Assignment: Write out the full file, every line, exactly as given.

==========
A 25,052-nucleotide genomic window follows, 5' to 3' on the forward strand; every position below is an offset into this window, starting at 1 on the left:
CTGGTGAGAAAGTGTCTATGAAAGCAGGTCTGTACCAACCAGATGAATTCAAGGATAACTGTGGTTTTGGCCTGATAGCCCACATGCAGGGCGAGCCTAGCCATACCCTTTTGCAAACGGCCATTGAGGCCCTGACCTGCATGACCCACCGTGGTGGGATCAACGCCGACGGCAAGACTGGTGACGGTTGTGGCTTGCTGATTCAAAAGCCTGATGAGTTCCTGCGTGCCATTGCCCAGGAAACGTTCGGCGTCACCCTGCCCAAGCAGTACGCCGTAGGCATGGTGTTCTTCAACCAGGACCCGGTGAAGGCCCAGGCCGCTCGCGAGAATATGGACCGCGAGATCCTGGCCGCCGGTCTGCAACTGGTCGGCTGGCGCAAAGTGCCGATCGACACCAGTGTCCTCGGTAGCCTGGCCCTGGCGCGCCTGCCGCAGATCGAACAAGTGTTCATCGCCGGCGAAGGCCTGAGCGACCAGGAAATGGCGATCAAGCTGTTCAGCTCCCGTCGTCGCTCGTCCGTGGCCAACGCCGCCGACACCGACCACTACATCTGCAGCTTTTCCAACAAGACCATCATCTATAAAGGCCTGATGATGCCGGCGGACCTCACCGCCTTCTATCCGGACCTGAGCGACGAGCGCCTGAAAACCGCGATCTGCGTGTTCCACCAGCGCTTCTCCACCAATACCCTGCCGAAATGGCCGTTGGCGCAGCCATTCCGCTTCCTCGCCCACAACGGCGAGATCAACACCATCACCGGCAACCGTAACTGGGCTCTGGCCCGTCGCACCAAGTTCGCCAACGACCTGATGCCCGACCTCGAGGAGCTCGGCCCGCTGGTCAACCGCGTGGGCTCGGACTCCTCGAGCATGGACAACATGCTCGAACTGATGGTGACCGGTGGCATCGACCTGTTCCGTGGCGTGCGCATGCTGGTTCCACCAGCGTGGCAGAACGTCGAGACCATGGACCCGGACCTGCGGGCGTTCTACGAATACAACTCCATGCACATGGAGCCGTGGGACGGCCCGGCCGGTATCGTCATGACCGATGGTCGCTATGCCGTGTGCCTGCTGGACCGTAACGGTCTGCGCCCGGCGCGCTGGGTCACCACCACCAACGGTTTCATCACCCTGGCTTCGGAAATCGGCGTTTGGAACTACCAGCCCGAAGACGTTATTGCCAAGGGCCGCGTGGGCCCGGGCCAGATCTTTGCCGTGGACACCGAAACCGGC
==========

A 25,052-nucleotide genomic window follows, 5' to 3' on the forward strand; every position below is an offset into this window, starting at 1 on the left:
CTGGTGAGAAAGTGTCTATGAAAGCAGGTCTGTACCAACCAGATGAATTCAAGGATAACTGTGGTTTTGGCCTGATAGCCCACATGCAGGGCGAGCCTAGCCATACCCTTTTGCAAACGGCCATTGAGGCCCTGACCTGCATGACCCACCGTGGTGGGATCAACGCCGACGGCAAGACTGGTGACGGTTGTGGCTTGCTGATTCAAAAGCCTGATGAGTTCCTGCGTGCCATTGCCCAGGAAACGTTCGGCGTCACCCTGCCCAAGCAGTACGCCGTAGGCATGGTGTTCTTCAACCAGGACCCGGTGAAGGCCCAGGCCGCTCGCGAGAATATGGACCGCGAGATCCTGGCCGCCGGTCTGCAACTGGTCGGCTGGCGCAAAGTGCCGATCGACACCAGTGTCCTCGGTAGCCTGGCCCTGGCGCGCCTGCCGCAGATCGAACAAGTGTTCATCGCCGGCGAAGGCCTGAGCGACCAGGAAATGGCGATCAAGCTGTTCAGCTCCCGTCGTCGCTCGTCCGTGGCCAACGCCGCCGACACCGACCACTACATCTGCAGCTTTTCCAACAAGACCATCATCTATAAAGGCCTGATGATGCCGGCGGACCTCACCGCCTTCTATCCGGACCTGAGCGACGAGCGCCTGAAAACCGCGATCTGCGTGTTCCACCAGCGCTTCTCCACCAATACCCTGCCGAAATGGCCGTTGGCGCAGCCATTCCGCTTCCTCGCCCACAACGGCGAGATCAACACCATCACCGGCAACCGTAACTGGGCTCTGGCCCGTCGCACCAAGTTCGCCAACGACCTGATGCCCGACCTCGAGGAGCTCGGCCCGCTGGTCAACCGCGTGGGCTCGGACTCCTCGAGCATGGACAACATGCTCGAACTGATGGTGACCGGTGGCATCGACCTGTTCCGTGGCGTGCGCATGCTGGTTCCACCAGCGTGGCAGAACGTCGAGACCATGGACCCGGACCTGCGGGCGTTCTACGAATACAACTCCATGCACATGGAGCCGTGGGACGGCCCGGCCGGTATCGTCATGACCGATGGTCGCTATGCCGTGTGCCTGCTGGACCGTAACGGTCTGCGCCCGGCGCGCTGGGTCACCACCACCAACGGTTTCATCACCCTGGCTTCGGAAATCGGCGTTTGGAACTACCAGCCCGAAGACGTTATTGCCAAGGGCCGCGTGGGCCCGGGCCAGATCTTTGCCGTGGACACCGAAACCGGC